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July 2010

People Talking

Most of the people talked. I listened. There were three pastors who shared about the growth of their churches. I took down notes. At the conclusion of the day, everyone split up into four groups to discuss the merits of the three presentations. I absorbed everything.

Yesterday was a pastors' meeting of the Taiwan Free Methodist Church Annual Conference. We centered our discussions on the topic of church planting and reaching our goals for 2015. I wished we had more time to really grapple with the issues of growth and multiplication in our local churches, or what we hope to have in our churches in Taiwan. One day was not enough.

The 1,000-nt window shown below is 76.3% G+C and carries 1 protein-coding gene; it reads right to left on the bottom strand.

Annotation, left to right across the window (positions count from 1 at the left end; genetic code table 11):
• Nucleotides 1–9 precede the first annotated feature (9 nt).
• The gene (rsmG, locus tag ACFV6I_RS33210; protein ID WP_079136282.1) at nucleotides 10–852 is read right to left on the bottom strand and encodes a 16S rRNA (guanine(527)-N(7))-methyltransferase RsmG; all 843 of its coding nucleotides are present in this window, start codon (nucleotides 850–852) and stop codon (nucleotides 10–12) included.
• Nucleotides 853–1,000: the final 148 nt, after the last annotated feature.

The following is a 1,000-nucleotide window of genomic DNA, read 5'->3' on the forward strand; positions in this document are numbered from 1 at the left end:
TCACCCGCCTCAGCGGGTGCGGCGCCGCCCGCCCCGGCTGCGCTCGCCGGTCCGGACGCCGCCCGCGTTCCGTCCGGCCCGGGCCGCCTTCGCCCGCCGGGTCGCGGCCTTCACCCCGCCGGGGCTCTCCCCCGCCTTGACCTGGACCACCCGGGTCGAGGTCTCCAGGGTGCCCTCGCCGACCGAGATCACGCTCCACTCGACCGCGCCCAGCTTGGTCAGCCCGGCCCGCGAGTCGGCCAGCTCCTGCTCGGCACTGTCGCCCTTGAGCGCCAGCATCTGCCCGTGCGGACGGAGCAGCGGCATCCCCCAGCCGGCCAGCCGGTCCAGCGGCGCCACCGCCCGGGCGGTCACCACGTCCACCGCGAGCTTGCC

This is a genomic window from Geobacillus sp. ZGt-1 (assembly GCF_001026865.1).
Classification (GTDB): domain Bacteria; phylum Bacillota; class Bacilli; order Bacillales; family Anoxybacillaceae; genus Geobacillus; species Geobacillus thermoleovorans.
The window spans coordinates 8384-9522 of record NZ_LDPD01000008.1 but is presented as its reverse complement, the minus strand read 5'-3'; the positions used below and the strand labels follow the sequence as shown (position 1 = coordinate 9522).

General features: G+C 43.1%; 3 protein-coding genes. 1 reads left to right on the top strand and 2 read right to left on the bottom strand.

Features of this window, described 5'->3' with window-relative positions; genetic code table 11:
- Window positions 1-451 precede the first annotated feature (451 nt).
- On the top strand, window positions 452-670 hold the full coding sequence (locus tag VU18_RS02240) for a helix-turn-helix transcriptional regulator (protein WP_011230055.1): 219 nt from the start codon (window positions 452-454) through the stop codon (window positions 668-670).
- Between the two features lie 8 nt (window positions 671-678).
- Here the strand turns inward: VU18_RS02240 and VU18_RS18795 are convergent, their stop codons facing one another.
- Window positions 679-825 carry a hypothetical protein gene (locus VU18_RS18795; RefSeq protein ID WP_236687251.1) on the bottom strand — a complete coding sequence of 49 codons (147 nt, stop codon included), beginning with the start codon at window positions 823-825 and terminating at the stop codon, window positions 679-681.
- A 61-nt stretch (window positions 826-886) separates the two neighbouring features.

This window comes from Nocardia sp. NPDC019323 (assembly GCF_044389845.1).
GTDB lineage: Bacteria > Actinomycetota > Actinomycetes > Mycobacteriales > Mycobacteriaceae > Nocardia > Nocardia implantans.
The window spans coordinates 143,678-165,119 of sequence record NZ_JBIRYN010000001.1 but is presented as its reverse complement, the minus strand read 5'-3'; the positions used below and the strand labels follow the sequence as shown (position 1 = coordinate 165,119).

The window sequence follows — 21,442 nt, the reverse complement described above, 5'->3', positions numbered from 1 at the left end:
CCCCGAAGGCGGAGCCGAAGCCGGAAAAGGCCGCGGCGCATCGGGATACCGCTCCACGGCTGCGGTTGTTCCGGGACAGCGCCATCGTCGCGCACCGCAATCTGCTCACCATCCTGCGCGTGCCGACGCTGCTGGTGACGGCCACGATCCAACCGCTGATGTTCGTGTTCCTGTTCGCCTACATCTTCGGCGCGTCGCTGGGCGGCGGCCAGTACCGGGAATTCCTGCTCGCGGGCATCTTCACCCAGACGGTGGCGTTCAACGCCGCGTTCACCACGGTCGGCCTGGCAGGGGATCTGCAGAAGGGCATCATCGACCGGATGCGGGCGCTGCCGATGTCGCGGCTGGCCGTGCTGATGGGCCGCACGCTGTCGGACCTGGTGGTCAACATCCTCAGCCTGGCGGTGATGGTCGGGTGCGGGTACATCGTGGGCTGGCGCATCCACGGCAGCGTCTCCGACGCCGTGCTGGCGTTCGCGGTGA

At one of the coffee breaks (or tea break), one pastor approached me and asked me if I could come to his church and visit the young people who are meeting on Saturdays. He wanted me to share about missions. I gladly accepted the invitation. I just wished more of pastors would take the initiative and invite us so we can come and challenge everyone to missions work. One day is not enough for discussion, but it can be an open door. It can be a good opportunity to challenge everyone about the primary goal of the church--to go out there and share the love of God to every weary soul and longing heart.

I hope people will stop talking and start going out into the world to be ambassadors for the Almighty God.


Came Home Thinking